Winnipeg Free Press - PRINT EDITION
Posted: 07/5/2013 1:00 AM | Comments: 0
As a call to action for animal rights activists, the doc The Ghosts in Our Machine is well-meaning but polemically challenged.
It takes on the issue, literally, through the lens of photographer-activist Jo-Anne McArthur, a woman who makes her living sneaking into fur farms or testing facilities to take shots of distressed animals suffering under the yoke of human oppression.
Early in the film, at a meeting with editors looking for print venues for McArthur's work, there is much discussion about just how distressing the photographs could get, given the sensitivities of the public. One man suggests the photos must be "PG" if they have any chance of seeing print.
Director Liz Marshall seems to have taken that advice to heart -- note the film's classification -- at the expense of making any serious impact.
Thus we see McArthur surreptitiously visiting a fox farm in Europe where the animals are cruelly caged by the hundreds. She takes her photos. Under her breath, she apologizes to one of the foxes for its momentary inconvenience.
In a remarkable contrast to that scenario, McArthur also visits a rescue farm where animals of all types have been awarded an idyllic free-range life after being rescued from pathetic circumstances on industrialized farms.
The movie's focus wanders over several manifestations of animal abuse encompassing food, fashion, research and entertainment. In this latter category, seaside aquariums are singled out for drafting intelligent animals such as dolphins to act as props and stooges for our enjoyment.
If you find that spectacle to be awful, as I do, you may experience some anger. If you don't, you'll probably think of it as an innocuous SeaWorld interlude. This is the kind of movie that requires that you bring your disapproval with you, instead of spontaneously fomenting it.
The film had many options when it came to engaging our outrage, including an elaboration of the frequently heard assertion animals are sentient beings deserving the same respect accorded to humans. A more intimate look at McArthur herself might have yielded a deeper consideration of her cause, but she remains by the end of the film as distant and elusive a character as when we first met her.
Instead of rousing the rabble, The Ghosts in Our Machine stays as ephemeral and cerebral as its title.
Her pictures -- many obtained by guerilla-tactic means -- are not easy to look at, and in Liz Marshall's largely moving documentary we come to understand that's the point: Once we begin to empathize with these animals, we can't ignore them quite so easily.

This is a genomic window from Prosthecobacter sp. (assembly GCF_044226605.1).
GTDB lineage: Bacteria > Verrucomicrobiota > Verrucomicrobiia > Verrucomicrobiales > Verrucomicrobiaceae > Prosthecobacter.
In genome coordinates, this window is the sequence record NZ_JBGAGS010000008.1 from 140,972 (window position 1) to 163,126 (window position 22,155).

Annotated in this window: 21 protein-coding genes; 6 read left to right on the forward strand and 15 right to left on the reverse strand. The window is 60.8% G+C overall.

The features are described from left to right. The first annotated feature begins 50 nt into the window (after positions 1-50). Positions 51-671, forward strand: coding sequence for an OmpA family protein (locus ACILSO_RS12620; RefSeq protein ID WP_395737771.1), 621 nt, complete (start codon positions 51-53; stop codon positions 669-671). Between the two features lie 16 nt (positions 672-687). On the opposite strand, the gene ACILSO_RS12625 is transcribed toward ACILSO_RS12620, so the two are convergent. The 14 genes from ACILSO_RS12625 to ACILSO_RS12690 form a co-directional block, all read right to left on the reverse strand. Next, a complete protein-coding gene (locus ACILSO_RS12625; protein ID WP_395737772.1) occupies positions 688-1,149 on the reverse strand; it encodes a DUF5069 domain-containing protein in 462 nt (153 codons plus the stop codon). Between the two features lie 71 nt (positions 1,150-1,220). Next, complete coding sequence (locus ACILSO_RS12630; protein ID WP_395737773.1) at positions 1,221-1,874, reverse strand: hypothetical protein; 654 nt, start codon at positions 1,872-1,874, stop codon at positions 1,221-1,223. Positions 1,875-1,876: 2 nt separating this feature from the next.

-- Geoff Pevere, Globe and Mail
The film is unlikely to bring any fence sitters around to McArthur's point of view. In fact, the scenes of her hugging a cow could even have the opposite effect.
-- Chris Knight, National Post
Republished from the Winnipeg Free Press print edition July 5, 2013 D5
Have you found an error, or know of something we’ve missed in one of our stories? Please use the form below and let us know.
Having problems with the form?Contact Us Directly
'Furious 7' holds on to box office; 'Age of Ultron' looms
Howie Mandel hits Hot Docs festival with 'Committed'
Seriously silly, Monty Python reunites for a weekend tribute
Nova Scotia film credit changes stir new fear
Angelina Jolie rips world powers on Syria's refugee crisis
Icelandic film about 43-year-old virgin tops Tribeca awards
Prickly man of pedal tests filmmaker's mettle
Being a grown-up isn't all it's cracked up to be
Bullock's publicist strikes a blow for actresses over 50
Pratt, Ice Cube, more debut new footage at CinemaCon
'Sugar Coated' explores health dangers of sweets
Renner, Evans apologize for 'juvenile' Black Widow joking
First footage shown of 'The Revenant,' 'The Martian,' 'Joy'
Review: 'Adaline' is both ludicrous and deeply moving
Dates announced for two '50 Shades' sequels
New on DVD/VOD
'Being Canadian' explores all things Canuck
Coming of age
Review: 'Age of Ultron' is an Avengers overdose
Review: 'Age of Ultron' is an Avengers overdose
First Look: Pixar's 'Inside Out' leaves audience in tears
'Ex Machina' director on AI, 'Blade Runner' assumptions
Nova Scotia film sector meets with government
Russell Crowe finds his roots with 'The Water Diviner'
Warner Bros. previews chilling Johnny Depp film , others
Head of movie association predicts record year at box office
Jake Gyllenhaal, Sienna Miller on Cannes Film Festival jury
Review: Indie 'Adult Beginners' explores familiar territory
Summer movie preview: How old are the franchises?
Xavier Dolan joins Cannes film festival jury
They Will Be Back: Sequels multiply in summer movie season
Canadian 'Sleeping Giant' heads to Cannes
Chinese and foreign film producers sign deals worth $2.3B